The Western New York Flash suffered its first loss and once again dropped points late in a match. Meanwhile, magicJack made up ground with a win over the Atlanta Beat and now finds itself within striking distance of the Flash. Here are five things learned in WPS Week 10:
1. Unbeaten no more. Philadelphia Independence forward Danesha Adams sent a shock through Sahlen's Stadium in Rochester with her 90th-minute goal. The calmly placed header delivered the Western New York Flash (6-1-2, 20 pts.) its first loss of the season. It was a harsh way for the Flash to begin a one month break from league play, but more concerning is that it was the second straight underwhelming performance from the Flash.
Make no mistake, this is the best team in the league and likely the world. But the past two weeks -- a 2-2 draw with Sky Blue FC on June 3 where the Flash gave up an 88th-minute equalizer to blow a 2-0 lead, and Sunday's 1-0 loss on a last-minute goal -- have shown that Western New York is not invincible. The midfield was lacking without Caroline Seger, but her absence was not the main problem. The players on the field just did not show up. With all of that star power on the field, the team failed to produce any seriously threatening scoring chances. Marta's frustrations -- which have progressed over the past few weeks -- were more evident than ever as her tackles grew more aggressive and her hand motions to her teammates became more adamant.
One loss is not the end of the world for the Flash, but it shows the rest of the league that the team is beatable. As Philadelphia coach Paul Riley said, "We felt tonight for the league's sake that we needed to win this game for WPS to make this interesting." More importantly, the Flash could return to action on July 9 with its lead diminished. Western New York has a six-point edge on magicJack but having played two more games. Fortunately for Western New York, magicJack's next two games are tricky -- both against the now third-place Independence.
2. Still coachless. Almost halfway through the season, magicJack still does not have a coach. Don't hold your breath waiting for one to be named either. Abby Wambach coached the team to a 3-2 win over the Atlanta Beat on Saturday, allowing magicJack to pull within striking distance of the Flash.
Prior to Saturday's match, the always curious magicJack owner Dan Borislow compared the Atlanta Beat to a high school team. It was a harsh dig on the WPS bottom-feeders, but magicJack has been backing it up with results. Saturday was magicJack's third win of the season over Atlanta. However, that could also speak to the quality of Borislow's team. Three of magicJack's five wins are against Atlanta, which is a miserable 1-7-2 (5 pts.). The one meeting magicJack had with Western New York resulted in a 3-0 loss, and magicJack still has not played Philadelphia. Two upcoming matches against the Independence should tell more about magicJack's quality.
3. Signs of hope? Atlanta showed some fight, which is more than it has produced in the past several weeks. The Beat managed to stay in the game thanks to Kacey White's 53rd minute goal, but it was not enough for Atlanta. As much as Atlanta is anchored by veteran center backs Cat Whitehill and Keeley Dowling, it has given up an incredible 23 goals in 10 games, 10 more than any other team. There is simply no way to win when you leak like that.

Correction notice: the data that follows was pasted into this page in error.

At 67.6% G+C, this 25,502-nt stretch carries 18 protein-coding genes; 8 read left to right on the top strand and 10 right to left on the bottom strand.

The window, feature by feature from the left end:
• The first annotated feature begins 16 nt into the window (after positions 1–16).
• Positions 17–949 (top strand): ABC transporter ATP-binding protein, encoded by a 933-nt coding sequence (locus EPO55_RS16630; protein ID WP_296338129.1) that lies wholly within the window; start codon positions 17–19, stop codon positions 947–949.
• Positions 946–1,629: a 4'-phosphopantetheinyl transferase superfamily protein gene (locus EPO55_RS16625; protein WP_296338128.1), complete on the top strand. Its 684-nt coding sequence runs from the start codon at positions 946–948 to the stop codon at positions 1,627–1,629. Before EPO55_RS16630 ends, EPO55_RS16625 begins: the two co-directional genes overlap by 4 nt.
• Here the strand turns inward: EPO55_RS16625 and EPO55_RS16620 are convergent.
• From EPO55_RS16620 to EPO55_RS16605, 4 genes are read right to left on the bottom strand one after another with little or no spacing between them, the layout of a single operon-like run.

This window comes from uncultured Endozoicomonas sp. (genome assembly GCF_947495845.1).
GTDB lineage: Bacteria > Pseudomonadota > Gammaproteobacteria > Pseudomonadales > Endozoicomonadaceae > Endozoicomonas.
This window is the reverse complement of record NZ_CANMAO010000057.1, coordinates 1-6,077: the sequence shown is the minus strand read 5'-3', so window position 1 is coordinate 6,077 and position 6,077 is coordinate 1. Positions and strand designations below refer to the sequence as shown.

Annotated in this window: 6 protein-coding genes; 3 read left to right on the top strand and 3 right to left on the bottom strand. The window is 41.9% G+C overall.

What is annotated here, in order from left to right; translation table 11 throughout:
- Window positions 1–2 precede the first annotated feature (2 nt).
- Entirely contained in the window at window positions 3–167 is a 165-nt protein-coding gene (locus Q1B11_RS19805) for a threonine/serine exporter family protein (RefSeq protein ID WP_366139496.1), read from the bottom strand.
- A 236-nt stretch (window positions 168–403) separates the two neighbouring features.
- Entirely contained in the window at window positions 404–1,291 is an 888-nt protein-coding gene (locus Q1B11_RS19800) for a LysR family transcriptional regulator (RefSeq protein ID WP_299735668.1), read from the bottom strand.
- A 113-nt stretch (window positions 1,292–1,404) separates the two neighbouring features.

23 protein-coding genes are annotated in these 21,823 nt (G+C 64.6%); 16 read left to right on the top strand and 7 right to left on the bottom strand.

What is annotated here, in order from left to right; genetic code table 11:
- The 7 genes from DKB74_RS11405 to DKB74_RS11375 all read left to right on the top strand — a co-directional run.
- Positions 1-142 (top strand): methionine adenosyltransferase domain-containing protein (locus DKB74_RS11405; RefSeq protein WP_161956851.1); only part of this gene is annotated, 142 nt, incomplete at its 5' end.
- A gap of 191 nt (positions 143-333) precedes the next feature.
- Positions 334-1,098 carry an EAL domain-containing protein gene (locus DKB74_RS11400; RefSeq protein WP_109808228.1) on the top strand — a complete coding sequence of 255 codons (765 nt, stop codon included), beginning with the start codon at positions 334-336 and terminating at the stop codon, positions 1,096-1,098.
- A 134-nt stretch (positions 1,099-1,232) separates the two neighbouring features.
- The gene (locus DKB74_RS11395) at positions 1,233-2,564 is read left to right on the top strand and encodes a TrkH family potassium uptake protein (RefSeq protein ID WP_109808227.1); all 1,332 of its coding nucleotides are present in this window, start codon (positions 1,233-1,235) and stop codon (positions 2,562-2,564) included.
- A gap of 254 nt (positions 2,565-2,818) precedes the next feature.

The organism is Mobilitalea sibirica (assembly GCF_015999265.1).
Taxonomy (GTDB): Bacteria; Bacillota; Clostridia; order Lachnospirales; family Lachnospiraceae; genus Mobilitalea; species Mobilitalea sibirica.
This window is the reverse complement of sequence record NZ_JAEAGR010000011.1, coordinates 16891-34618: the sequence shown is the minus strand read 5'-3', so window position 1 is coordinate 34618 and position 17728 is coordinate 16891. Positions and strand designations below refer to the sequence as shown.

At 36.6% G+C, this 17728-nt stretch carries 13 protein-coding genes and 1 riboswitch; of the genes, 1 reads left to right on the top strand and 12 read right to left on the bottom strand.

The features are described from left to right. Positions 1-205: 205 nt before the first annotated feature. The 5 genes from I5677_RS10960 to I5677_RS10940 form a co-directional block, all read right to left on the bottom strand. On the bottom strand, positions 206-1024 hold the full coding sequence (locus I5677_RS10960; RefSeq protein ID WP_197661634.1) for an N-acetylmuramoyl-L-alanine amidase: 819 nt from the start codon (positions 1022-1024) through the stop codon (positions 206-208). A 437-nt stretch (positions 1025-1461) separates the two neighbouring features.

Recent trades brought in Kelly Parker, Julianne Sitch and Kacey White, suggesting that coach James Galanis realizes he needs some veteran presence to turn things around. Making the playoffs is a reach even at this early juncture, but improving and playing with pride is necessary to salvage a respectable season.
4. The Flash's Eng-en. Throughout the season I have highlighted unsung heroes in WPS, from midfielders Brittany Bock and Becky Edwards to defender Tina Ellertson. Unintentionally omitted from that list was Flash center back Whitney Engen, the rock of their defense. Despite Danesha Adams slipping into Engen's blindside for the game-winning goal on Sunday, Engen was stellar all night containing Veronica Boquete and Tasha Kai.
Engen had to deal with 1 on 1 battles throughout the night against Philadelphia and dealt with all of them swiftly, showing not only great positioning but also surprisingly promising bursts of speed. After the match, Paul Riley said he had no idea why Engen is not on the U.S. World Cup roster. Neither do I, but that is Western New York's gain. She's the best young center back in the league and looks to have a bright future with the U.S.
5. Still rolling. Sky Blue FC extended its unbeaten streak to four games on Sunday in a 0-0 draw with the Boston Breakers. It wasn't the most exciting result for Sky Blue FC, but with the Flash's loss, Sky Blue FC is the hottest team in WPS. Wins against the Beat and Breakers started the streak, which gained serious traction last week in a come-from-behind 2-2 draw with the Flash.
Casey Nogueira's emergence continued on the left side of midfield, and the defense, led by captain and right back Brittany Taylor, remains solid for Sky Blue FC. The team can extend its unbeaten streak to five games -- which would be a franchise record -- on June 22 at home against Atlanta.
Atlanta Beat 2-3 magicJack. It was a day of revenge of sorts as Kacey White scored for Atlanta just days after being traded from magicJack, but Johanna Rasmussen had the last laugh. The attacking midfielder scored the game-winner for magicJack against the team that traded her away on draft day.
Sky Blue FC 0-0 Boston Breakers. Alyssa Naeher made nine saves for Boston in the shutout. The teams fired off a combined 41 shots.
Western New York Flash 0-1 Philadelphia Independence. Danesha Adams headed in a 90th-minute cross from Lianne Sanderson (both were second-half substitutes) to hand the Flash their first loss.
Jeff Kassouf is a freelance writer who runs The Equalizer, a Web site devoted to women's professional soccer news.